The following may contains spoilers for NieR: Automata Ver1.1A!
Based on, and directly adapting the videogame NieR: Automata, Ver1.1A has amazed viewers with its first four episodes. The animation quality has been beautiful, and the voice acting and sound effects feel like they’ve been ripped straight out of the game (and some have). Another thing fans are incredibly impressed by is how well director Ryouji Masuyama and the production team at A-1 Pictures have tackled and included the game’s heavy philosophical elements.
For many, the NieR franchise is defined by its themes of existentialism, purpose, and what it means to be human. As can be the case with anime adaptations (we’re looking at you Junji Ito), layers of depth and subtext are often stripped away in favour of action and surface-level entertainment. However, almost every line of dialogue in Ver1.1A references or overtly asks what it means to be human, and each character contains the same level of existential dread as an early 00s My Chemical Romance Fan.
Inside the show’s second episode, a sub-plot plays out like a Studio Ghibli short film. The film features gardening robots, workplace dread, a lot of TV, a search for purpose, and the catastrophic consequences of never-ending war.
A Short Summary:
The mission of the machine lifeform was to destroy the androids. However, that machine lifeform no longer possessed the will to fight. The machine lifeform found a small ring of flowers. The machine lifeform felt a mysterious <Something> beginning to be born within it.
After re-awaking from a battle against a group of human rebels, a robot finds itself alone, surrounded by broken robots. We see the robot’s primary directive ‘DESTROY ALL DOLLS’ glitch and distort. After receiving repairs, the robot carries out mundane work, until it stumbles upon a book with a bookmark. On the bookmark is a flower.
The sequence is interspersed with short cutaways, in the same vein as cutaways from the game, explaining how some of the machines gained independence from their directive and developed a passion for learning. The robot lifeform then returns to the city ruins. However, it does not attack humans, instead, it walks. It is soon joined by a handful of smaller robots who name it ‘Big Brother’. The robotic lifeform finds the flower that was on the bookmark in the overgrown city. The words ‘DETECTED EMOTION MATRIX’ appear on the robotic lifeform’s HUD and its glowing red eyes turn a shimmering white and gold.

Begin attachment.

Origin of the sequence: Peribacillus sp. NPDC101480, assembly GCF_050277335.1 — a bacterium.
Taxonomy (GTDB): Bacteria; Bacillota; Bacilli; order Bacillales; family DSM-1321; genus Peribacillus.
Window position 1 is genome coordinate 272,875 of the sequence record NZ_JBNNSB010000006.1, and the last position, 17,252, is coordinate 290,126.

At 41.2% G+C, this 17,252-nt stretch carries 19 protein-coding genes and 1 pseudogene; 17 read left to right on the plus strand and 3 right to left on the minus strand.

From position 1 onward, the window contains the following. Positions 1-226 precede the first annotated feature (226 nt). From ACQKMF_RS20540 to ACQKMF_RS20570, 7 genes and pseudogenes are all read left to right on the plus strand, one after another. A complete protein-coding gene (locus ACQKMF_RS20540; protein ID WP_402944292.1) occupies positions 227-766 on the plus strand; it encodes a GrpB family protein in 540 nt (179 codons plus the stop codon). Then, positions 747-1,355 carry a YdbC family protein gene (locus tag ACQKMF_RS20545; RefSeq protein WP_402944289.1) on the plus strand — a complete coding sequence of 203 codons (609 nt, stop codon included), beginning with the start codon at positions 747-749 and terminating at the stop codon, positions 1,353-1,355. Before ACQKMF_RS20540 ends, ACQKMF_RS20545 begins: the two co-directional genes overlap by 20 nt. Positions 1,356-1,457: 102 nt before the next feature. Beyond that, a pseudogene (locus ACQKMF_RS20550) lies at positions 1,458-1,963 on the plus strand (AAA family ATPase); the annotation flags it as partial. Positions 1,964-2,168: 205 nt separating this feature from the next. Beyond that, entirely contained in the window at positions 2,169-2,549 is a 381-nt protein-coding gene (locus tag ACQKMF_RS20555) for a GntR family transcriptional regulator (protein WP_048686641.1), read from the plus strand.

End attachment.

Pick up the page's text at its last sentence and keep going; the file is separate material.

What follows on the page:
The robotic lifeform then plants its own seeds, carefully watching and protecting them until they grow into a field of dandelions and grass.
NieR’s Obsession With Humanity?
The franchise often focuses on the meaning of humanity and our purpose as humans. The franchise is even more interesting because it contains very few humans, and they often get very little screen time. By focusing on the physical (and emotional) battle between the YORHA androids and the enemy machine lifeforms, the show attempts to find objective, definable answers, as a machine would.
That is why viewers are given this short film, as it directly opposes the idea that there is an objective, universal answer. When the robotic lifeforms are created, their prime directive is ‘DESTROY ALL DOLLS’ (dolls being the androids), as a result, that is their purpose. However, it is a machine, so how can this answer the question of what our purpose is as humans?
When the machine lifeform’s prime directive glitches, it loses its purpose, however artificial that purpose is. The following scene depicts a series of events that many of us have experienced, and so many more of us have daydreamed about, leaving our jobs to find new meaning. The scene contains images of the robotic lifeform at a factory where it undergoes repairs and then immediately begins working at a computer station. One shot shows the robotic lifeform looking at its own hand and moving it around. This is a common shot used in sci-fi films, and although there is no dialogue, the words ‘What am I?’ can almost be read telepathically by the audience.
After it has abandoned its initial directive and purpose, the robotic lifeform finds the bookmark with the flower and begins its quest for knowledge, finding a new purpose. This leads the robotic lifeform to consume content and learn. It plugs itself into dozens of tv screens at once, absorbing all the information and sits atop the television tower reading a book. It is important to note that everything the robotic lifeform consumes is man-made. TV programs written and directed by, and starring humans, as well as books which people would have researched and written.